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February 03, 2015
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I posted a picture of an inflatable sex doll and my Instagram account got deleted. I thought that was funny. Then I thought it wasn't funny. Then I thought that the very fact that it wasn't funny to me really, REALLY wasn't funny.

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The moment my heart broke in half: “User not found.”

I’m an adult.

Like, for real. Less than a week ago, I turned 28 which means I’m now in my late-twenties. Also, according to people I know, I was definitely wrong when I spent last year claiming that 27 was part of your mid-twenties, so that means I’ve actually already been in my late-twenties for a while. And, as an adult who’s been in his late-twenties for a week (or a year and a week), there are some things that are supposed to be true about me.

I should have had at least a few serious relationships. (Check.)
I should know how to take care of myself. (Check.)
I should have a steady source of income. (Kind of check. If you’re reading this article, that means I was able to afford food this week so that’s good)
And, I should’t give a shit about stupid social media nonsense.

If you had asked me a few days ago, I would have given a fairly confident “Check” to that last point. I mean, social media networks are fun, but I’m a grown man. They shouldn’t be a serious part of my life, right? That’s what I thought until Instagram deleted my account and I began to question my own existence. So…

What the hell happened?

The day started like any other. My alarm went off with just the amount of time I needed to get ready, eat food, and get to work. Before I got ready, I spent about 30 minutes checking various apps and games on my phone which meant that I was way late and had to skip eating food. Again, a day like any other.

It was a Thursday so, one of the last things I did before leaving the apartment was post a “Throwback Thursday” picture on Instagram. If you aren’t familiar with the term, Throwback Thursday is when people share embarrassing (but only embarrassing in a way that’s cute) pictures from their youth every Thursday with the hashtag “#tbt."At least 200 Thursdays have passed since people first started using the hashtag shortly after Instagram’s creation in 2011, so, by this point, my remaining supply of good pictures was dwindling. Fortunately, on this Thursday, I’d found one that I was at least 65% sure I hadn’t already posted which is a pretty good stat.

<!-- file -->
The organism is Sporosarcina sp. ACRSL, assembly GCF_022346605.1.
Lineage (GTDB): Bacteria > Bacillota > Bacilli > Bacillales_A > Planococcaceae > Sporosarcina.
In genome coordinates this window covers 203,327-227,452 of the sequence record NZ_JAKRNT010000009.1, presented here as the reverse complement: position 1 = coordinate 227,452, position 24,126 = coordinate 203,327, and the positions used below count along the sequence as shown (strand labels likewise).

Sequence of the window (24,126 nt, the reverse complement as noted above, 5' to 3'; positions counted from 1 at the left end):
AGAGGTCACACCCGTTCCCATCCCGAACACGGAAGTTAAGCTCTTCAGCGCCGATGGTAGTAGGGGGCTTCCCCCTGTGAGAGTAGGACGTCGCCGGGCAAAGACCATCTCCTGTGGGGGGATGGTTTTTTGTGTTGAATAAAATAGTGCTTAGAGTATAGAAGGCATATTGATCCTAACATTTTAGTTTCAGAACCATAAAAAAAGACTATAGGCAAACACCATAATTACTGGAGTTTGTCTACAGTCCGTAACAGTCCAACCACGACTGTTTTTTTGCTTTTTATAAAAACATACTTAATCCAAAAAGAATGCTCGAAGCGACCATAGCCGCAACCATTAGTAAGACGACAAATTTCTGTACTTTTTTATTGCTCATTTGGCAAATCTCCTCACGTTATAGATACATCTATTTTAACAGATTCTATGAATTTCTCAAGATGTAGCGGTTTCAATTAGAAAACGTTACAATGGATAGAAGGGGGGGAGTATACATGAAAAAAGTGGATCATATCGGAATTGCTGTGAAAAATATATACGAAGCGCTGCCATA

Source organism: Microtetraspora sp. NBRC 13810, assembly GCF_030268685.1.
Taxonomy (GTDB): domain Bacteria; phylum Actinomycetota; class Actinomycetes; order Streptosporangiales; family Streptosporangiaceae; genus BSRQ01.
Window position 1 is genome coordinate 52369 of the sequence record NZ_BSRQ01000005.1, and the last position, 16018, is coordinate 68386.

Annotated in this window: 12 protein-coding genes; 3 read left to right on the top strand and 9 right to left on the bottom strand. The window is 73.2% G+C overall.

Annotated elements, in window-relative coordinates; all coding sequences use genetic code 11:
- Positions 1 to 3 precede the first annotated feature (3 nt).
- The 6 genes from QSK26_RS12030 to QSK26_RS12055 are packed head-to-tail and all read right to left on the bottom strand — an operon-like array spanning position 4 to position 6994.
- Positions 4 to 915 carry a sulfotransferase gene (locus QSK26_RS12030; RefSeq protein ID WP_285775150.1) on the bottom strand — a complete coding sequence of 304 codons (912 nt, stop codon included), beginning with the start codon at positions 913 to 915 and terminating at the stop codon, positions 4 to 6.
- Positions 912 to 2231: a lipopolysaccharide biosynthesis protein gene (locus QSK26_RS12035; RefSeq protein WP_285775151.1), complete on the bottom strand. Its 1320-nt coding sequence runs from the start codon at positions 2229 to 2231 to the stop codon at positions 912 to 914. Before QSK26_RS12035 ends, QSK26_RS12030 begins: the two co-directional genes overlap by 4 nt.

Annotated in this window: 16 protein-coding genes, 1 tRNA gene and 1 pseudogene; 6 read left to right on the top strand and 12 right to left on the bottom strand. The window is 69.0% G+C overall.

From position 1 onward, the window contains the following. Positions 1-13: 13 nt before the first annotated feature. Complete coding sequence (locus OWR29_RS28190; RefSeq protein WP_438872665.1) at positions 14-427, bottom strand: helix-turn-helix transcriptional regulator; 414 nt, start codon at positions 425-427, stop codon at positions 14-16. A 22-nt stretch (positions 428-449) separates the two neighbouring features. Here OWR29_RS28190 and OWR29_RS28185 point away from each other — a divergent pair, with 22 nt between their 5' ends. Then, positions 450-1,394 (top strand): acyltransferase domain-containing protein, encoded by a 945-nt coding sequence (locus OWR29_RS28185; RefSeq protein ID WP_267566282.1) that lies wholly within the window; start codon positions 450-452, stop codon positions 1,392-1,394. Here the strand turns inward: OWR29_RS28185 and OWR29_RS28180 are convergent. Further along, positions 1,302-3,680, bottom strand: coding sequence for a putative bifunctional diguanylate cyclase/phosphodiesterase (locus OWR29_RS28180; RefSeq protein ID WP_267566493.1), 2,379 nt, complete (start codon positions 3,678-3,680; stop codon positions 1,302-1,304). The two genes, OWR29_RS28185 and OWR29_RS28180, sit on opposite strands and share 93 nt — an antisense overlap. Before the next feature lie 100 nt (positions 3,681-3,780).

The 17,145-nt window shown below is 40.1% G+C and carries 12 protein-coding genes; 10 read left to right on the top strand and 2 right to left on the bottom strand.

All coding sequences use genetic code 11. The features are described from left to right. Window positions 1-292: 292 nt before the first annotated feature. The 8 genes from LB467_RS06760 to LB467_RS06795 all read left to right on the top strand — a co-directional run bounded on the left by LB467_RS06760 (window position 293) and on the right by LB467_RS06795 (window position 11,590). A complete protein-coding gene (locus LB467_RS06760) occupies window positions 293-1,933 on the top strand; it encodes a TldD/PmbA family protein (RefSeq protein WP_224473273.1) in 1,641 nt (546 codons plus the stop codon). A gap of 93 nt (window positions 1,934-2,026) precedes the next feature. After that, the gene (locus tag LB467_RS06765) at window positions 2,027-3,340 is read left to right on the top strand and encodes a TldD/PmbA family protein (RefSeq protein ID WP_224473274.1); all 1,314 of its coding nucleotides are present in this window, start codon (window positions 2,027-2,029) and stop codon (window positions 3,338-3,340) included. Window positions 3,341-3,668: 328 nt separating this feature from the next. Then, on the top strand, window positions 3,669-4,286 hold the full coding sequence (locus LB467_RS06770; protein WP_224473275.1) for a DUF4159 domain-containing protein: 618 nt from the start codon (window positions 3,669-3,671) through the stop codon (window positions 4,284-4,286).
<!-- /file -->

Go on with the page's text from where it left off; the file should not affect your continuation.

It was a photo of myself and a few friends at a party shortly after our Junior year of high school. Here it is:

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Sorry. I will not be answering any questions about this photo. Not “What’s the deal with the sex doll?” Not “Who’s Juan?” And certainly not “Why were you still wearing long jean shorts in 2004?”

About an hour or so later, while at work, I decided to check how many likes the photo now had. However, when I turned on my Instagram app, it wouldn’t sign in automatically like normal. Instead, it wanted me to type in my password. I tried and it said the “username or password entered” was “incorrect.”

This didn’t seem too unusual. Like many people, I have about a thousand apps and a thousand passwords, so I forget and have to reset one pretty much weekly. However, when I went to reset it, Instagram told me this:

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As a special bonus, readers of this article will get to find out what cell phone service provider I use. AT&T, please forward your endorsement money in cash.

I tried a few times and nothing. That was strange. Even stranger was what happened when I asked a friend to look up my account through his. Here’s what he got:

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You never judge your own profile picture more than when you prepare to share it in a public online article.